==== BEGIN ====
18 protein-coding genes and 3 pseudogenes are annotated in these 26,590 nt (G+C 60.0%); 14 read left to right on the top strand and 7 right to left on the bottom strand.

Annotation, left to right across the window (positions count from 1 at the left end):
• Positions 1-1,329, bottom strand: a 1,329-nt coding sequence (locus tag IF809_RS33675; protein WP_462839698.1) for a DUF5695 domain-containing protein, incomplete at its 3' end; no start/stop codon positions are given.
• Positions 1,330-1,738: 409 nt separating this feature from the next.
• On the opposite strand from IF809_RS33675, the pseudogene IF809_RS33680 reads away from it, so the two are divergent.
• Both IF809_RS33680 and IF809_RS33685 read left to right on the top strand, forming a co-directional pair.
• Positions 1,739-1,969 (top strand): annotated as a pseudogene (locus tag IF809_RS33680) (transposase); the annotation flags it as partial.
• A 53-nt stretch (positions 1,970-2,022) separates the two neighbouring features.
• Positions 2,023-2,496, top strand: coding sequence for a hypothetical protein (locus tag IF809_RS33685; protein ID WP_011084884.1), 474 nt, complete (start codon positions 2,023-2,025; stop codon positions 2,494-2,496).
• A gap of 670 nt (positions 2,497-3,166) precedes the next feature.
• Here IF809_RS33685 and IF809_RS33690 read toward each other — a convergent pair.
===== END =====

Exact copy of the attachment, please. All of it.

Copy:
18 protein-coding genes and 3 pseudogenes are annotated in these 26,590 nt (G+C 60.0%); 14 read left to right on the top strand and 7 right to left on the bottom strand.

Annotation, left to right across the window (positions count from 1 at the left end):
• Positions 1-1,329, bottom strand: a 1,329-nt coding sequence (locus tag IF809_RS33675; protein WP_462839698.1) for a DUF5695 domain-containing protein, incomplete at its 3' end; no start/stop codon positions are given.
• Positions 1,330-1,738: 409 nt separating this feature from the next.
• On the opposite strand from IF809_RS33675, the pseudogene IF809_RS33680 reads away from it, so the two are divergent.
• Both IF809_RS33680 and IF809_RS33685 read left to right on the top strand, forming a co-directional pair.
• Positions 1,739-1,969 (top strand): annotated as a pseudogene (locus tag IF809_RS33680) (transposase); the annotation flags it as partial.
• A 53-nt stretch (positions 1,970-2,022) separates the two neighbouring features.
• Positions 2,023-2,496, top strand: coding sequence for a hypothetical protein (locus tag IF809_RS33685; protein ID WP_011084884.1), 474 nt, complete (start codon positions 2,023-2,025; stop codon positions 2,494-2,496).
• A gap of 670 nt (positions 2,497-3,166) precedes the next feature.
• Here IF809_RS33685 and IF809_RS33690 read toward each other — a convergent pair.